"date": "2019-06-14",
         "operator": "Wellesley Petroleum",
         "startIndex": 2907.79,
         "endIndex": 2938.09,
         "step": 0.01
       },
       "curves": [
         {
           "name": "MD",
           "description": "Measured depth",
           "quantity": "length",
           "unit": "m",
           "valueType": "float",
           "dimensions": 1
         },
         {
           "name": "A40H",
           "description": "Attenuation resistivity 40 inch",   
           "quantity": "electrical resistivity",
           "unit": "ohm.m",
           "valueType": "float",
           "dimensions": 1
         }
       ]
       "data": [
         [2907.79, 29.955],
         [2907.80, 28.892],
         [2907.81, 27.868],
         [2907.82, 31.451],
         [2907.83, 28.080],
         :
         :
         [2938.09, 27.733]
       ]
     }
   }

The JSON syntax can be efficiently parsed in any programming environment available. The well log semantics must still be parsed by the client code, but this is far simpler to do navigating in-memory data structures in the programming environment at hand, instead of dealing with external disk resources of obscure proprietary formats.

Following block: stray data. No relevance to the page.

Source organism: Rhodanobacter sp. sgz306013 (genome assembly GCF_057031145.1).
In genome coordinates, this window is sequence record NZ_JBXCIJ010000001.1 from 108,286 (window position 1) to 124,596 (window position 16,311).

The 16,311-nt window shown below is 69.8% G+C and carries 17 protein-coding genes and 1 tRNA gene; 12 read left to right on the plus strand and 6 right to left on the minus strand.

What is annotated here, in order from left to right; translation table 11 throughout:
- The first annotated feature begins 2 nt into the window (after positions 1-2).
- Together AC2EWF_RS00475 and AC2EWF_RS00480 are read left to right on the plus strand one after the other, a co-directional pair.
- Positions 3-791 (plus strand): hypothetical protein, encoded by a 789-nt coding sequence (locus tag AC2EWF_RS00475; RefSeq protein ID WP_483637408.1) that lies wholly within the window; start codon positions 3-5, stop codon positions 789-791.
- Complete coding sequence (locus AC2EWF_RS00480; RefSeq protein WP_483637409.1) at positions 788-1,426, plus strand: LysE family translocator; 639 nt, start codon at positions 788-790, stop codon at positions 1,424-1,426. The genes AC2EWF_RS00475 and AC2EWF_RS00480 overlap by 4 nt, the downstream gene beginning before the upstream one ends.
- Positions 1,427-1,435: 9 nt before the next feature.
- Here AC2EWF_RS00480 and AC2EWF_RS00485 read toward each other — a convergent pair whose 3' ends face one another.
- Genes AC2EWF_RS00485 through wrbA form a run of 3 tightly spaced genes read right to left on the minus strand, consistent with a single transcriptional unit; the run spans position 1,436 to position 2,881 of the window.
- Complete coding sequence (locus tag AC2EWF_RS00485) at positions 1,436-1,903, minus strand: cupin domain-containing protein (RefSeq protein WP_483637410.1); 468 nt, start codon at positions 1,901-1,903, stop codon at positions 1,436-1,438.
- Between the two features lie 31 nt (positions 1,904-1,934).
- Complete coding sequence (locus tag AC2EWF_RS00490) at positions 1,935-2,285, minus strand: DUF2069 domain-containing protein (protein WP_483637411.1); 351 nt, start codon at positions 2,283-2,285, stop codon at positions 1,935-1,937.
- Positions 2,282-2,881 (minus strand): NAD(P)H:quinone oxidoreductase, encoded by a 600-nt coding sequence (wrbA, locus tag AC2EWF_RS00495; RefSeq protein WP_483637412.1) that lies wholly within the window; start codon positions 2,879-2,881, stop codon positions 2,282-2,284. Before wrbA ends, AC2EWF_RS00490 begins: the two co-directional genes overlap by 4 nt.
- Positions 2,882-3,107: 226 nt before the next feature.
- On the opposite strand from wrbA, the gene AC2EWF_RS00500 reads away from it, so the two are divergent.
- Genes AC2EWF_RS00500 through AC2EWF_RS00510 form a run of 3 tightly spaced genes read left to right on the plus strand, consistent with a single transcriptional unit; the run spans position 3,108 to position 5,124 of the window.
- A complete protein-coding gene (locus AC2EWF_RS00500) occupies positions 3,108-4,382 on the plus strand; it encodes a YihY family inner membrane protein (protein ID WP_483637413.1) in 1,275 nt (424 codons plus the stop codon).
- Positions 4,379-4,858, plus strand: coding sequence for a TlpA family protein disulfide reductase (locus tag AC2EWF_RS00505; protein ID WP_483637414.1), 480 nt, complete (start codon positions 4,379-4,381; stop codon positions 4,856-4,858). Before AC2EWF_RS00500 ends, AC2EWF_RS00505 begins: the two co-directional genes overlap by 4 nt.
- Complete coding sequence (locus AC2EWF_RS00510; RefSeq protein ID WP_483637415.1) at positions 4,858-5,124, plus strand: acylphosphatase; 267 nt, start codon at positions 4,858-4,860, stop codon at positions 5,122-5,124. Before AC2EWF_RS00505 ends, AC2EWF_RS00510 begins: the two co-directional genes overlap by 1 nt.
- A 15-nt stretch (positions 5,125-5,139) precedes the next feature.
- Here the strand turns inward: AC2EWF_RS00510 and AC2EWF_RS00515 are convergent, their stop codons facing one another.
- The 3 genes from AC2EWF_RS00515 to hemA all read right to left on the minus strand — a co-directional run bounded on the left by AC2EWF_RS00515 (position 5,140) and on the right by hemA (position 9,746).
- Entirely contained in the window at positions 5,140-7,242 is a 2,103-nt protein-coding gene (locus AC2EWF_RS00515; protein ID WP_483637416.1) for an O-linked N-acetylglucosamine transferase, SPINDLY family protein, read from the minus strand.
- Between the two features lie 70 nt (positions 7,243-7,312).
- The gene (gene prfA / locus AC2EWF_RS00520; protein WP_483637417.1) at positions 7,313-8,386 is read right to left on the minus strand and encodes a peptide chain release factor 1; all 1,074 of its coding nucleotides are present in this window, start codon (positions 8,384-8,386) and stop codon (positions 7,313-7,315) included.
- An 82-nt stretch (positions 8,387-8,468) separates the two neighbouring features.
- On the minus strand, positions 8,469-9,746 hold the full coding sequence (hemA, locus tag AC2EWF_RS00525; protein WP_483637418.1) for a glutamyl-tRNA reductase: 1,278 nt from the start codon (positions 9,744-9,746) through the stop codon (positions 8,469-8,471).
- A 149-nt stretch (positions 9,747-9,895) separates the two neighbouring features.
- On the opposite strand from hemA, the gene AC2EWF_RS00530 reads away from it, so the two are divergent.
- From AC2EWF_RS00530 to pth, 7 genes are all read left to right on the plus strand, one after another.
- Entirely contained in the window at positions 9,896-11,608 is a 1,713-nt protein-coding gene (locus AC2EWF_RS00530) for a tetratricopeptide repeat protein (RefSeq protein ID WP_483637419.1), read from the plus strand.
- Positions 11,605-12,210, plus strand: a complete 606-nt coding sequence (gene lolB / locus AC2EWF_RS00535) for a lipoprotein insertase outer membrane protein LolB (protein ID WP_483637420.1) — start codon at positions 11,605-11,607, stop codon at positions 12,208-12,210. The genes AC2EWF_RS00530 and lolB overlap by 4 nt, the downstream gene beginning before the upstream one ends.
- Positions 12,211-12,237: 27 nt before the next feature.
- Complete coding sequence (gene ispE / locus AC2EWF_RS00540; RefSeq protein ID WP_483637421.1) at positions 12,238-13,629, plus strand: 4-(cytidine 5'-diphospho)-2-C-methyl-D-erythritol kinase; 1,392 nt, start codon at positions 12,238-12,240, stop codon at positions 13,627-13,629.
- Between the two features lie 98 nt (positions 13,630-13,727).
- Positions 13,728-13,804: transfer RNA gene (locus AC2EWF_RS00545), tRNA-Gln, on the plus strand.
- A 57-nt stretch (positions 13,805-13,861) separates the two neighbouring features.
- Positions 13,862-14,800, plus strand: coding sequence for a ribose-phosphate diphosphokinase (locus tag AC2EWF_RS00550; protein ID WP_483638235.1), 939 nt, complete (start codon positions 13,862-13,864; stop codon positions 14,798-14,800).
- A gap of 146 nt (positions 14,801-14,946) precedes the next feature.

Logging metadata

The following metadata keys are defined as well known:
 Key 
 Description 
 name  Log name
 description  Log description
 well  Well name
 wellId  Unique well ID
 wellbore  Wellbore name
 field  Field name
 country  Country of operation
 date  Logging date as ISO 8601
 operator  Operator company name
 serviceCompany  Service company name
 runNumber  Run number
 startIndex  Value of the first index. Unit according to index curve.
 endIndex  Value of the last index. Unit according to index curve.
 step  Distance between indices if regularly sampled. Unit according to index curve. If log is time based, milliseconds assumed.
All metadata are optional.

In addition to the listed entries, clients may add any number of custom metadata in any form supported by the JSON syntax.

Curve definition

The following keys are used for curve definitions:

 Key 
 Description 
 name  Curve name or mnemonic. Mandatory. Non-null.
 description  Curve description. Optional.
 quantity  Curve quantity such as length, pressure, force etc. Optional.
 unit  Unit of measurement such as m, ft, bar, etc. Optional.
 valueType  Curve value type: float, integer, string, datetime or boolean. Non-null. Optional. float assumed if not present.
 dimensions  Number of dimensions. [1,>. Non-null. Optional. 1 assumed if not present.